I can't imagine how this passed me by all these many years. Have you heard of Allen Hemberger's Alinea Project? It's a thing of glory. He ate at Alinea, one of the top restaurants in the world, the sort of place where food is magic, theatre, and gastronomic bliss, all rolled into one. (I've not been, but if any of my friends in Chicago want to take me there next time I'm over, I won't resist.) The experience set him off on an extraordinary adventure.
I don't normally get on the blog to babble about cookery though. Even though cooks get the best knives. So why now?
Simply put, Mr. Hemberger went through the entirety of Alinea's cookbook, 107 recipes (with 400 mini-recipe component parts), and blogged the whole thing. Then produced a book about it. This is so very much like finding the world of historical woodworkers I blogged about a while ago.
His blog is a tour-de-force in recreating a physical practice (and what is more physical than cookery?) from a book. The parallels with recreating historical martial arts from historical sources are in-your-face obvious.
The magic moment comes when he realises that the book is not perfect, that there are errors. He even includes a list of those errors (which makes me feel much better about the occasional typos or outright mistakes in mine). And the presentation is simply breathtaking. Even the search function on his website is beautiful and interesting. Go and search for something, I dare you!
This leapt out at me:
I’m finding that I’ve slowed down on the haphazard jumping around through this book, and am trying to pay more regard to the seasons. At first I wanted to just attack the recipes that seemed most interesting (and doable), but slowing down a little is encouraging me to look more deeply into these things. This dish is the first one in the Alinea cookbook, and I think I’ve overlooked it specifically because I had no idea what “nasturtium” (which I pronounced in my head “nas-tur-TEE-um”) was, much less what it tasted like.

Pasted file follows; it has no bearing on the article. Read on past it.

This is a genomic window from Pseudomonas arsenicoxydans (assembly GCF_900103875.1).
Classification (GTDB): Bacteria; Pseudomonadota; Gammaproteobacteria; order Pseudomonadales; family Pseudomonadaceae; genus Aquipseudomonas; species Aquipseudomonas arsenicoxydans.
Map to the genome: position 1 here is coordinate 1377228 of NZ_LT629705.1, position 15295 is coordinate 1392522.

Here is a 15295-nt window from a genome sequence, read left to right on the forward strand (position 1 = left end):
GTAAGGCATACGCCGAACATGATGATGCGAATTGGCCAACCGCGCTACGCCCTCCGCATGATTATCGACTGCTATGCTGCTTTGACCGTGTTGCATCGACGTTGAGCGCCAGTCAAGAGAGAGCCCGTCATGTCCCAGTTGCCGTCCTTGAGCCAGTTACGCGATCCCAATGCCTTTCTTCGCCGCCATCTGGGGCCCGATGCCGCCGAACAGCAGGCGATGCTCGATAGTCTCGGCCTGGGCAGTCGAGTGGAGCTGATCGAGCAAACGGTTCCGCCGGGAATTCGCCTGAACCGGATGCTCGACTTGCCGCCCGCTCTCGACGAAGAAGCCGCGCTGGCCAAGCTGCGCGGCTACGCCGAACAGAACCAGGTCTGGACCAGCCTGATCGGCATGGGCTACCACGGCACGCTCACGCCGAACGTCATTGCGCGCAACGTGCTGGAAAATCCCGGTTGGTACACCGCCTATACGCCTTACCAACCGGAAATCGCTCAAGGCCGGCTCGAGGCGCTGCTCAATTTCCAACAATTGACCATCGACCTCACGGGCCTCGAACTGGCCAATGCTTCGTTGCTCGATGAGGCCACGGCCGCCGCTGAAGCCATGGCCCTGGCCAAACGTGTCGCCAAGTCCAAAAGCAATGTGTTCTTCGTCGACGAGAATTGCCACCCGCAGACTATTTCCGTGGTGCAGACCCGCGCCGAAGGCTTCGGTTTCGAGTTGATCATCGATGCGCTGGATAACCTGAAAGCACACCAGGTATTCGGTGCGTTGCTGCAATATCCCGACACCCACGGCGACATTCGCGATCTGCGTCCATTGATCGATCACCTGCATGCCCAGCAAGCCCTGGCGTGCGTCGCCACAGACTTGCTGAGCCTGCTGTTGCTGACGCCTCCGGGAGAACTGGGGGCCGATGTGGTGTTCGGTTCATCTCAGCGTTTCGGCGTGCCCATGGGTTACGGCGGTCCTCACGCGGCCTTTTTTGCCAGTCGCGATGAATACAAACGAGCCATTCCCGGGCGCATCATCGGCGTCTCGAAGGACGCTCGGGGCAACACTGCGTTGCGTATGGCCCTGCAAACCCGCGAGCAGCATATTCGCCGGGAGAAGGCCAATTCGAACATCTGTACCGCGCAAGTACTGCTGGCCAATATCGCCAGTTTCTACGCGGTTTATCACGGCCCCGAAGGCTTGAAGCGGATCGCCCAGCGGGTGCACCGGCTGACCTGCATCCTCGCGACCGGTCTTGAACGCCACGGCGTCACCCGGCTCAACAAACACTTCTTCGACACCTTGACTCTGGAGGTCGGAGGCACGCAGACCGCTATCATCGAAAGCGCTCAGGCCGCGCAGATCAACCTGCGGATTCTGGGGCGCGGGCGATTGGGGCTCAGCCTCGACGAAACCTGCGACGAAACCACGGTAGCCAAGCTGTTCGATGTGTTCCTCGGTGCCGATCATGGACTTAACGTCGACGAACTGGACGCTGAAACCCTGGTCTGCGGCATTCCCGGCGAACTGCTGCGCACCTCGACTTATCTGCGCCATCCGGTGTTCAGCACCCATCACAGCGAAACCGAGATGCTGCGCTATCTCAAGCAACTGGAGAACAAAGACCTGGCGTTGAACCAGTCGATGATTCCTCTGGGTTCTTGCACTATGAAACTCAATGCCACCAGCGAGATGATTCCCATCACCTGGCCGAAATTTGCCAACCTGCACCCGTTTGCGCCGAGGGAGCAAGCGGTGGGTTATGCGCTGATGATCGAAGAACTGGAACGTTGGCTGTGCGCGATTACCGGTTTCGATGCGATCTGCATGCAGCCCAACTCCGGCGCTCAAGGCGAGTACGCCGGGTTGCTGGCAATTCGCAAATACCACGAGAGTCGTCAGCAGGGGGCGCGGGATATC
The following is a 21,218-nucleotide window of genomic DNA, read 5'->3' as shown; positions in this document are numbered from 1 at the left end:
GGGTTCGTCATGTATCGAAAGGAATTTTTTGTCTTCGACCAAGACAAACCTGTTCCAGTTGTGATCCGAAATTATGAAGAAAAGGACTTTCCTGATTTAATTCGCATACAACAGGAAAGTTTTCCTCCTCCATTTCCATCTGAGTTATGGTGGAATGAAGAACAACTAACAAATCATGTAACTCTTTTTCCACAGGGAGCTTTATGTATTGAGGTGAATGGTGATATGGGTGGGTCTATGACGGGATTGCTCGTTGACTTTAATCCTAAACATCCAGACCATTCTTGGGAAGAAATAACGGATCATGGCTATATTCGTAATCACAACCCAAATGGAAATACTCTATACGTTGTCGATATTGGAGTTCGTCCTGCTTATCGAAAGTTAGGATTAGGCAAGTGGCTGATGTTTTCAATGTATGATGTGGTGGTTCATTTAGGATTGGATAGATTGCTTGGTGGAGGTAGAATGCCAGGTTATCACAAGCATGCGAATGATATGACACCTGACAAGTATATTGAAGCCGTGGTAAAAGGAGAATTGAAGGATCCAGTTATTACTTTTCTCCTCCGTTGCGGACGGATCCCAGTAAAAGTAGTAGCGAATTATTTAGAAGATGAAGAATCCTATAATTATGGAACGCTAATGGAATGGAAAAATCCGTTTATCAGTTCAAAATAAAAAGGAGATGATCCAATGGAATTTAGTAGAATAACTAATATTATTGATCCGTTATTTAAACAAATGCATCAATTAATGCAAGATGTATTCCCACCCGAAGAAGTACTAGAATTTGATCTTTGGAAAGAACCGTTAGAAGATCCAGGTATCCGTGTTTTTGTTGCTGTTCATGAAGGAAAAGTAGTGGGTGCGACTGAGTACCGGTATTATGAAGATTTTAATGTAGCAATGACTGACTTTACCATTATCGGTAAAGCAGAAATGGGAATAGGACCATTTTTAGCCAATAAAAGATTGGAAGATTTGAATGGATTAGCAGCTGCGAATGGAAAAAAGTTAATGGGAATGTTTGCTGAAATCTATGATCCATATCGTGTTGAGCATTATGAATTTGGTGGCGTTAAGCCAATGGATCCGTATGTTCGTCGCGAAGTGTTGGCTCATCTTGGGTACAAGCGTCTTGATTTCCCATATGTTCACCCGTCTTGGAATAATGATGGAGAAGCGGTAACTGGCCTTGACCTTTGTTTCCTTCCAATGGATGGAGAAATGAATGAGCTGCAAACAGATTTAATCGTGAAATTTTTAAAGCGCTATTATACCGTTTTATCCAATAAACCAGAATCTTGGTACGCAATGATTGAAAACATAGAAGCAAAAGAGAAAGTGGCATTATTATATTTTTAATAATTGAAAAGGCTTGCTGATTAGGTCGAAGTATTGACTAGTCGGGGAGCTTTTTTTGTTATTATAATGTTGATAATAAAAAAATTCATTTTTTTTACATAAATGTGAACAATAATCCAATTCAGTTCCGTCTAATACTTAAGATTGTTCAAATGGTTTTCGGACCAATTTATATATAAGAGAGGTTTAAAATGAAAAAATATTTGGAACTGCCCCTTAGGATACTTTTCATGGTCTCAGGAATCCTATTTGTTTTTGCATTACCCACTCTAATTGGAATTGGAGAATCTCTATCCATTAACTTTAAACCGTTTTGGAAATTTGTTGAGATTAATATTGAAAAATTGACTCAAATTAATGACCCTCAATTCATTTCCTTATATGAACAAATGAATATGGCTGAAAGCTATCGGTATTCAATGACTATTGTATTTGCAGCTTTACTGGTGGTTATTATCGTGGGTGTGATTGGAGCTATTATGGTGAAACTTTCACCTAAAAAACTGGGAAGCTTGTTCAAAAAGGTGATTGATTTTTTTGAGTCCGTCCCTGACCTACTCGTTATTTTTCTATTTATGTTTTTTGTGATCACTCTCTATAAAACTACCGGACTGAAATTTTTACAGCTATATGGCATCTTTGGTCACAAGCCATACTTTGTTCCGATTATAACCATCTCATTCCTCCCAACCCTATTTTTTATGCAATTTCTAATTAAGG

That is what happened to me around 2003, with Fiore.
Plus, the dude can write:
The one service Cloudy Bay doesn’t offer is shucking the clams. I’ll be honest, this part scared me. I had visions of shell residue scattered everywhere in the kitchen, nicked butter knife blades sitting in the sink, me crying softly in the corner, a sad half-mauled clam limping sadly across the floor like some sort of tongue creature, licking the floor and tasting my inadequacy.
I don't have the book (but I'm on the waiting list for the next printing), because the parallels are just too juicy to ignore. He has one gigantic advantage over us historical sword people though: his maestro, Chef Grant Achatz, is still alive, and so Mr Hemberger has been able to literally eat the master's original versions of the dishes he has so laboriously re-created. That must be like being thrown to the floor (vewwy woughly) by Fiore himself.
Clearly, Mr Hemberger is our sort of crazy. I couldn't pass this by without flagging it up in case you'd missed it. I have a feeling I might write more deeply on this in the future, but couldn't keep it to myself meanwhile.
In other news, the new podcast reached 1000 downloads today! Which is unlikely to impress the Joe Rogans and Tim Ferriss's of the podcasting world, but I'm very pleased that it's finding its niche (there will be another episode out on Friday morning; and I have another ten in the bag, so it looks like this project has legs).